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Reading between the lines isn’t that hard

For 30 minutes on Wednesday, I sat trying to tune in the TSSAA special called meeting to vote on which option the board would select to go forward
with the football season from the four previous ones they had identified in a meeting last week.
I found myself refreshing the site several times as there was no sound coming from the meeting and I thought maybe they were having a technical issue on their end.
Come to find out, the board apparently spent that time trying to figure out how to present their information in a brief 10 minutes with about five of those minutes spent on talking about free cameras that were going to be given to schools to help film games to show on the NFHS network.
TSSAA Executive Director Bernard Childress then came on and promptly ask that the vote be delayed while the TSSAA continued to work with Governor Lee’s legal counsel.
Now, I have said it before and I will say it again, I probably am not the smartest apple on the tree but I have gotten pretty decent about being able to read between the lines of what is being said.
You have that special talent after raising two children by the way.
I have told a couple of people right after the board released the four options that I thought that the decisions were coming off pretty risky considering the current state of what was going on with the increase with COVID-19 cases throughout the state.
At best, I personally felt that when August 29th came that I wouldn’t be surprised to see the state of emergency for Tennessee to be extended at least 30 to 60 days beyond that and possibly longer.
Most held tight to their optimism that football practice would get started on August 30 and games would start around September 11th. And while I too wanted to believe, the common sense side of me said this just wasn’t going to be the case.
Then on Wednesday when Childress made his recommendation to hold off on the vote, the words that followed had to be listened closely to in deciphering what was possibly happening.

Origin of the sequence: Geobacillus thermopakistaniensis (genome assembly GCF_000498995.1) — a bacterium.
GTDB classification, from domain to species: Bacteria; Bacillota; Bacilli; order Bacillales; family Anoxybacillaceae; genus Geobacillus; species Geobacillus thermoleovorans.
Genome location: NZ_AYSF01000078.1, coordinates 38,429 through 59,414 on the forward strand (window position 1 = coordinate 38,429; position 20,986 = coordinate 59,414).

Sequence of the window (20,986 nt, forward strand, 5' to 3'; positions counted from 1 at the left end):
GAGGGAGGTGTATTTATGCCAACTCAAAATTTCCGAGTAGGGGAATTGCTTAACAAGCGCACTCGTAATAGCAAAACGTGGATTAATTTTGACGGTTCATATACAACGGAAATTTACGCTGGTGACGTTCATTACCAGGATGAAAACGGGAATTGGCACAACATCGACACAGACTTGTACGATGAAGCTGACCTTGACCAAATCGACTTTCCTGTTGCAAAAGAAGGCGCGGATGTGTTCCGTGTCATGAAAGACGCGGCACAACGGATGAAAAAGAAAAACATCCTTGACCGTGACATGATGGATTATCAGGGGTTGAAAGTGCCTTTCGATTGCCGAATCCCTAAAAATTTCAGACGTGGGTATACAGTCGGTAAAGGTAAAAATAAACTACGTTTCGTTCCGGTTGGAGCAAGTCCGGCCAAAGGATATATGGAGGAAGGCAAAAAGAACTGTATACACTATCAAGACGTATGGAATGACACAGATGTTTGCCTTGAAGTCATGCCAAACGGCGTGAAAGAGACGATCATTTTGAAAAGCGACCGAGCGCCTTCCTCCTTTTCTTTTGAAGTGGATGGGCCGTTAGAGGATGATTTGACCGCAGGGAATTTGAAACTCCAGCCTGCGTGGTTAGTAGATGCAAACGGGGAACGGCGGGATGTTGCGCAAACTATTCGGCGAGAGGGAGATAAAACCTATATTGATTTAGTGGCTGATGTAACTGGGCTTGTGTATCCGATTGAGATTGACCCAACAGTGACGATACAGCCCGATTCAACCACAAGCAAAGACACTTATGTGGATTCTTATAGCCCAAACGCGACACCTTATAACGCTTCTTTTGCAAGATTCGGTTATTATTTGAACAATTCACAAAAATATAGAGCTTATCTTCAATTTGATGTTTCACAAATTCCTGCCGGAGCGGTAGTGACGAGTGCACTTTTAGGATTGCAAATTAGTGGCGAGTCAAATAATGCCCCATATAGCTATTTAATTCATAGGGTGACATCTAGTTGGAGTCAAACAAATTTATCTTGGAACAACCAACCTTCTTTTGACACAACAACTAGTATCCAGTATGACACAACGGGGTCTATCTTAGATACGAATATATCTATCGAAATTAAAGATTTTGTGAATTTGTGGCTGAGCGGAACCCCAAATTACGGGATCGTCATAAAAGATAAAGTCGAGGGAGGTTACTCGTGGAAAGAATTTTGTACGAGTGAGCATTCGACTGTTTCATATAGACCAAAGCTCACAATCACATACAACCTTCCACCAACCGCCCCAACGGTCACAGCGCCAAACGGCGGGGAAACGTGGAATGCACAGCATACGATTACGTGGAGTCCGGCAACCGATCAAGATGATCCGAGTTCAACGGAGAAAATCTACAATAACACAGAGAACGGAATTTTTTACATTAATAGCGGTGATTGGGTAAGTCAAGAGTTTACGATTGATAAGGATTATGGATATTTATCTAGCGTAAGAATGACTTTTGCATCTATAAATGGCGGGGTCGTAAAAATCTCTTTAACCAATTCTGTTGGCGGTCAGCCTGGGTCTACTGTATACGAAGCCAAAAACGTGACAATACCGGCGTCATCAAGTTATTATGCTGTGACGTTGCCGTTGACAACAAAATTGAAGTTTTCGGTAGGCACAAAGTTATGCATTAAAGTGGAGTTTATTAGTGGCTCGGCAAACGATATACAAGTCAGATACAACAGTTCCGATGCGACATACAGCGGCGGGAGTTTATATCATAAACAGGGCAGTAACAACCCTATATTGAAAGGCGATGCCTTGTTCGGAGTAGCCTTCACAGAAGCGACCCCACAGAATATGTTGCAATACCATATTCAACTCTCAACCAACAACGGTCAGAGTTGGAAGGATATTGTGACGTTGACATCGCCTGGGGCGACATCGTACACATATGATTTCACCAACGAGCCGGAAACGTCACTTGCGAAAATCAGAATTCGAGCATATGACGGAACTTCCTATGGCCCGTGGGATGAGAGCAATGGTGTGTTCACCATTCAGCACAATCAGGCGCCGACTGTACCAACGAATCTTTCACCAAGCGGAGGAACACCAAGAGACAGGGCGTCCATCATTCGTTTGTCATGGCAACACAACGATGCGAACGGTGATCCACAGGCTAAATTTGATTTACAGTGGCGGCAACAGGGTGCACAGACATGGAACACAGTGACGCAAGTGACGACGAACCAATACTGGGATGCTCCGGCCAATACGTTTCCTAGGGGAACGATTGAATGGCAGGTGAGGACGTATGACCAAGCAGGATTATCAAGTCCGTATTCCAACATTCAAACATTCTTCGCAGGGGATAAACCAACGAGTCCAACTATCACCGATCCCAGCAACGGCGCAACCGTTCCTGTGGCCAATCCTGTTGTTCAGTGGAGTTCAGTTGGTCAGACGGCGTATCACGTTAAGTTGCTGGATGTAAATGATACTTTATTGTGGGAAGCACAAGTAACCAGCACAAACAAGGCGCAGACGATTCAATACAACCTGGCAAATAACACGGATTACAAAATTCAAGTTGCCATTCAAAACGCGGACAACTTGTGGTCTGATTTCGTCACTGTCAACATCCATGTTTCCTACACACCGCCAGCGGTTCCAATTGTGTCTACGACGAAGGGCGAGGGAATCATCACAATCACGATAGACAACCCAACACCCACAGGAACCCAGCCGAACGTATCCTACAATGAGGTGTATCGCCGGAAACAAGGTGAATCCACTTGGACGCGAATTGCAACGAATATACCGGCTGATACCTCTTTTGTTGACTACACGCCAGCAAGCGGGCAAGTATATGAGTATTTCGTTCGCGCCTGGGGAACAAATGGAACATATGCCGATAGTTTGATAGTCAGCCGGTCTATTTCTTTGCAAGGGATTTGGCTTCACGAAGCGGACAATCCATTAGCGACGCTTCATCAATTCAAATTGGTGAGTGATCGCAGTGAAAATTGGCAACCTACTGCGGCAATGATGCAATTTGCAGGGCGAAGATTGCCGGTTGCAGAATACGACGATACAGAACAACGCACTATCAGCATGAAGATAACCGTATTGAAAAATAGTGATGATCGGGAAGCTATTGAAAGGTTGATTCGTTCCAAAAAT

In my opinion, the coded message was this – the Coronavirus is still increasing and at this rate, there would be no need to make a decision on any of the four choices because it really wouldn’t make a difference if you picked option one or option three.
If a person could have been a fly on the wall during the meeting with the legal counsel, I am sure that the advice given was simply that things cannot proceed with the evolving caseload of COVID-19.
Football and soccer just can’t be played due to contact with the constant increase in the virus.
Then Childress followed that up by saying that if there was to be any girls’ soccer or football, it would take everyone doing their part by wearing face masks, social distancing, and wash hands on a regular basis.
That would be the only way to get the numbers down to where the sports could be played.
In other words – There is no way these sports are going to be played for a while. It doesn’t take a rocket scientist to interpret what is being said. It only takes someone to be honest enough to spell it out in black and white.
Herein lies my frustration right now.
The lack of decision making on the part of the TSSAA is going to put the sports seasons for all sports into such a quandary that once again someone is going to miss out on the opportunity to participate in the sport they love.
Football will be played whether now or in the spring so once again why is the TSSAA delaying their decisions instead of going ahead and making the call to move the spring sports to the fall and the fall sports to the spring.
Many may not like this thought process, but its better than not having anything at all.
And by the time we get to the end of August, it might not matter at all anyway.
It was like Elizabethton athletic director Forrest Holt told me recently is that he hoped that whatever the decision was that it would be in the best interest of the student-athletes and coaches.
After all, these kids and coaches are more important than any dollar figure deposited in a banking account.